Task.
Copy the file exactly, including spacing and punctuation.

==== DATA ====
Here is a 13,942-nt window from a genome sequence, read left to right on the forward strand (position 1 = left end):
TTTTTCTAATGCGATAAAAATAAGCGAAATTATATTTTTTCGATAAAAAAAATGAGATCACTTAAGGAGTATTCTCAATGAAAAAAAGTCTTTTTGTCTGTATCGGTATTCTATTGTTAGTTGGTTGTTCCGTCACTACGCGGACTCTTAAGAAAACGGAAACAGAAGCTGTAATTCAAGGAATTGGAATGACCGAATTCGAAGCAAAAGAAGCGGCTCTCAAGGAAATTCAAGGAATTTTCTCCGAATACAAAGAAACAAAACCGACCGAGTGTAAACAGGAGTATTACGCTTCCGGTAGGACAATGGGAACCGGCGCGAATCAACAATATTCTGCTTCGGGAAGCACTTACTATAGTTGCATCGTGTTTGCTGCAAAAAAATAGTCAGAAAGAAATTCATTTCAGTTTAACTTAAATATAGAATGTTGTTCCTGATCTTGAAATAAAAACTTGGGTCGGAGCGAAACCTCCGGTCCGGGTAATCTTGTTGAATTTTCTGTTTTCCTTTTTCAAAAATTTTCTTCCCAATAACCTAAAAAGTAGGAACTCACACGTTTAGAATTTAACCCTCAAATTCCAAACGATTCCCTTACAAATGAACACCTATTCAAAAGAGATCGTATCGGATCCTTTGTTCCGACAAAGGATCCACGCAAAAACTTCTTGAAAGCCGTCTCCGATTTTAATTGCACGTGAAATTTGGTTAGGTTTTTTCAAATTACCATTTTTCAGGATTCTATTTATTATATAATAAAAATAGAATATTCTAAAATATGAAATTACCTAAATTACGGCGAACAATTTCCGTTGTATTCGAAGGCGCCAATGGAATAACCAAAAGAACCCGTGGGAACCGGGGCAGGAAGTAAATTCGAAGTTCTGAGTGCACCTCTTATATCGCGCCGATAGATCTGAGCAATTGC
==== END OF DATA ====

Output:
Here is a 13,942-nt window from a genome sequence, read left to right on the forward strand (position 1 = left end):
TTTTTCTAATGCGATAAAAATAAGCGAAATTATATTTTTTCGATAAAAAAAATGAGATCACTTAAGGAGTATTCTCAATGAAAAAAAGTCTTTTTGTCTGTATCGGTATTCTATTGTTAGTTGGTTGTTCCGTCACTACGCGGACTCTTAAGAAAACGGAAACAGAAGCTGTAATTCAAGGAATTGGAATGACCGAATTCGAAGCAAAAGAAGCGGCTCTCAAGGAAATTCAAGGAATTTTCTCCGAATACAAAGAAACAAAACCGACCGAGTGTAAACAGGAGTATTACGCTTCCGGTAGGACAATGGGAACCGGCGCGAATCAACAATATTCTGCTTCGGGAAGCACTTACTATAGTTGCATCGTGTTTGCTGCAAAAAAATAGTCAGAAAGAAATTCATTTCAGTTTAACTTAAATATAGAATGTTGTTCCTGATCTTGAAATAAAAACTTGGGTCGGAGCGAAACCTCCGGTCCGGGTAATCTTGTTGAATTTTCTGTTTTCCTTTTTCAAAAATTTTCTTCCCAATAACCTAAAAAGTAGGAACTCACACGTTTAGAATTTAACCCTCAAATTCCAAACGATTCCCTTACAAATGAACACCTATTCAAAAGAGATCGTATCGGATCCTTTGTTCCGACAAAGGATCCACGCAAAAACTTCTTGAAAGCCGTCTCCGATTTTAATTGCACGTGAAATTTGGTTAGGTTTTTTCAAATTACCATTTTTCAGGATTCTATTTATTATATAATAAAAATAGAATATTCTAAAATATGAAATTACCTAAATTACGGCGAACAATTTCCGTTGTATTCGAAGGCGCCAATGGAATAACCAAAAGAACCCGTGGGAACCGGGGCAGGAAGTAAATTCGAAGTTCTGAGTGCACCTCTTATATCGCGCCGATAGATCTGAGCAATTGC